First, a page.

TWENTY five years after being crowned British Bantamweight Champion Warrington boxer Ray Gilbody is still in the ring, coaching local youngsters.
Despite retiring from the game after failing to claim the European title Ray never lost his passion for the sport.
But now reflecting back on his glittering boxing career he would never have turned professional if he could have his time over again.
“Representing your country at the Olympics and Commonwelath games is the ultimate honour,” said Ray.
“Once I turned professional I gave up that chance.My biggest thrill was rubbing shoulders with the likes of Seb Coe and Steve Ovett at the Olympic Games.”
Now aged 50, he is still fit and recently completed the Mancester 10k in an impressive 58 minutes, raising funds for the David Lewis Epilepsy Centre in Knutsford, where he works as a painter and decorator.
After retiring from the sport he settled down and married his sweetheart Sally Ann, helping raise two sons Ryan, 18 and Liam 16.
But he never lost the love of boxing and now helps coach youngsters at the Hook and Jab club on Bridgefoot, three evenings a week.
Gilbody was crowned British champion three times, once at flyweight and twice an bantam weight. He represented Great Britain as a Bantamweight at the 1980 Moscow Olympic Games. He was eliminated in the second round by Daniel Zaragoza of Mexico, losing on points. He was also the 1979 ABA Flyweight champion, and ABA Bantamweight champion in 1980 and 1982. He won a bronze medal at the Commonwealth Games in Brisbane in 1982.
After turning professional he was crowned British Bantamweight Champion on June 13 1985 when he defeated John Feeney at Borough Hall, Hartlepool, County Durham.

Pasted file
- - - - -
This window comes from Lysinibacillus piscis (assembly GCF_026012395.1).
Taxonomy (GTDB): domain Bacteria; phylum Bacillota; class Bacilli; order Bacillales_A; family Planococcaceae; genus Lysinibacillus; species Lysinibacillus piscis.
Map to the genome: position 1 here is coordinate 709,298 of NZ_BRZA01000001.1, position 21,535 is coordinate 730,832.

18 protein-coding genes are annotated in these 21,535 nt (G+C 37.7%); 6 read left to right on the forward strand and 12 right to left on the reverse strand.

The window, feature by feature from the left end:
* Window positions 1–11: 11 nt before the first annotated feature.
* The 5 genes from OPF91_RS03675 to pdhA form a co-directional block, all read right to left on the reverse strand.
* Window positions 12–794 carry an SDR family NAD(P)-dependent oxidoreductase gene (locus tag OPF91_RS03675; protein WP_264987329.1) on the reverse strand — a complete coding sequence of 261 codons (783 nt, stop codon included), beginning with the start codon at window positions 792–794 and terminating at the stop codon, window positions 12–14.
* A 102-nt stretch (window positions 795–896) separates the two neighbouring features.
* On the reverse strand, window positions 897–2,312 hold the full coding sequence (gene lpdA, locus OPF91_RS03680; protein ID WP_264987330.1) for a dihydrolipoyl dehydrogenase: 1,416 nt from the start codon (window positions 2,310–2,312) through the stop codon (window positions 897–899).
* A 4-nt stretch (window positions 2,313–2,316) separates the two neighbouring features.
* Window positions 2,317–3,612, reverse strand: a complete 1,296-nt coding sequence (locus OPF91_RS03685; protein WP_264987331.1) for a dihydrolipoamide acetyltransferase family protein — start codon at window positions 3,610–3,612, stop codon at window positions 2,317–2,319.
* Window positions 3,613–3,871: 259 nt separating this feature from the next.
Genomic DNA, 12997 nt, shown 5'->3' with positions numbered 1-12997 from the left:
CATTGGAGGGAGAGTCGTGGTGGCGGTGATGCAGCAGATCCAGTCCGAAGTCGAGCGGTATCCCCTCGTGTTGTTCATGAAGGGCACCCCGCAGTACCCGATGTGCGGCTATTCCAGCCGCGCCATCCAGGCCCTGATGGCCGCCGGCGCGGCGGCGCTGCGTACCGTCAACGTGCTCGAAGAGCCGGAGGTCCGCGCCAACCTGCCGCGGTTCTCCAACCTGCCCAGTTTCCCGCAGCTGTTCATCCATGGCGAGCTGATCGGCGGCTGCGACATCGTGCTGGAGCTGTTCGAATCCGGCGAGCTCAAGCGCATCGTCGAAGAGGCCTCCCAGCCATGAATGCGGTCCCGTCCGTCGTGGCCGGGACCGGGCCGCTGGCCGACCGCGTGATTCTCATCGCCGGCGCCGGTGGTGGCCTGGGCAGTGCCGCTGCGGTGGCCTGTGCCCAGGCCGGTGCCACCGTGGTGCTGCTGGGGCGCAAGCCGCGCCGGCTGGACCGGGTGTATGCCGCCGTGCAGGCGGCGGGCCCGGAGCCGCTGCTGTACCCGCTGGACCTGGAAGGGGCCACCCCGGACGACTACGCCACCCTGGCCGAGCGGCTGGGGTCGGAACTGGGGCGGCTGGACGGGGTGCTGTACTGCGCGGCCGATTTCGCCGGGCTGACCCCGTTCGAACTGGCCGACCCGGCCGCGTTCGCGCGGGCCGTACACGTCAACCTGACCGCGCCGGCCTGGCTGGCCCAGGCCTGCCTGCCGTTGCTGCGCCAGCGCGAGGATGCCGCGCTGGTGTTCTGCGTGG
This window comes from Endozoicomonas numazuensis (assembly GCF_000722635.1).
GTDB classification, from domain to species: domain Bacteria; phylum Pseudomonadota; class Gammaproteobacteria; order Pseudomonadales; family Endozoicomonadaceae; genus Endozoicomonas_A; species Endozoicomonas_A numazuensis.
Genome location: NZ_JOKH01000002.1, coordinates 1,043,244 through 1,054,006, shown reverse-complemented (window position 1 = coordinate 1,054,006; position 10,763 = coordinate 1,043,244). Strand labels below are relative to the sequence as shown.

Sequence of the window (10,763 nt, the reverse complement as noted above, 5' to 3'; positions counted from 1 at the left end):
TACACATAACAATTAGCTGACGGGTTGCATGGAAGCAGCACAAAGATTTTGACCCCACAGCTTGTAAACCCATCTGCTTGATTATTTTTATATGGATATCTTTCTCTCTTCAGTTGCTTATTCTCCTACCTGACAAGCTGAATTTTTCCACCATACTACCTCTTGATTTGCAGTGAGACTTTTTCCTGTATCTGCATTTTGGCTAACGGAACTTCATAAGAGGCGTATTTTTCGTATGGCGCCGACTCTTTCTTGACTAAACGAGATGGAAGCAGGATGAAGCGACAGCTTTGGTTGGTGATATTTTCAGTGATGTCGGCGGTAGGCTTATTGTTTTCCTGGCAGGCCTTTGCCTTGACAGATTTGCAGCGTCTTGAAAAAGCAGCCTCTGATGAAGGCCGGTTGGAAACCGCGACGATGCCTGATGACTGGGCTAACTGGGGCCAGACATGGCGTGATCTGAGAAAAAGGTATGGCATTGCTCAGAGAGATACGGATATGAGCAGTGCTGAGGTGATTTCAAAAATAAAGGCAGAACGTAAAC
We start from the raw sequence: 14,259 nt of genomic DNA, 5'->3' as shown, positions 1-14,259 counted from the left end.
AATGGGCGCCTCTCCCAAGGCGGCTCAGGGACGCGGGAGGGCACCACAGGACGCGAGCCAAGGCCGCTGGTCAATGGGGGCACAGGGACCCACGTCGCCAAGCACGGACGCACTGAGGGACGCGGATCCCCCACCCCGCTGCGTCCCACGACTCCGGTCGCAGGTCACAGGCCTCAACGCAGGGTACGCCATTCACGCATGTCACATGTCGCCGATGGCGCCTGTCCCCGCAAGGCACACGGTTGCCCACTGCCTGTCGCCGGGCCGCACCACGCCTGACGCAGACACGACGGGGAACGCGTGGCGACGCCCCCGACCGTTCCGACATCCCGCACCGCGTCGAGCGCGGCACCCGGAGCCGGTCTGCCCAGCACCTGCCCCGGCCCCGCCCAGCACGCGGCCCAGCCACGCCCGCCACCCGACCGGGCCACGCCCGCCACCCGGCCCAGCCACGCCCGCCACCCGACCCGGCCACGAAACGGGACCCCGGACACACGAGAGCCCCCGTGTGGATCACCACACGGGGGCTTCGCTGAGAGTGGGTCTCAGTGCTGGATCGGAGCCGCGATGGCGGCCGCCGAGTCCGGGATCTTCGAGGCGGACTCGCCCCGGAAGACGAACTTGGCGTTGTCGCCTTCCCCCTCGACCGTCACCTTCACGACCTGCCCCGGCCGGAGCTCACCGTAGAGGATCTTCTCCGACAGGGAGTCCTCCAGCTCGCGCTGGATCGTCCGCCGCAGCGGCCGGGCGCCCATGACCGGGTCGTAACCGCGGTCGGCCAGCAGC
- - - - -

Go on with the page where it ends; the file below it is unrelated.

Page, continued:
He successfully defended the title the following November beating John Farrell at York Hall, Bethnal Green, London.
The following year he just missed out on the European title losing on points in controversial circumstances to Italian Ciro De Leva at Cosenza, Calabria, Italy.
Replays of the game clearly showed several rounds exceeded their time limits, allowing the Italian to get on top.
His final fight was in February 1987 when he lost his British title to Billy Hardy.
Boxing was clearly in the Gilbody family with his elder brother George was also an accomplished amateur, competing at the Olympics and Commonwealth Games while their father was a member of the British army boxing team.
“I was never hungry enough or aggressive enough as a professional fighter,” added Ray.
He never made a fortune from boxing, winning £2.5k when he lifted the British title. His biggest purse was £12k for the European title but in reality he ended up with a lot less after paying all his overheads.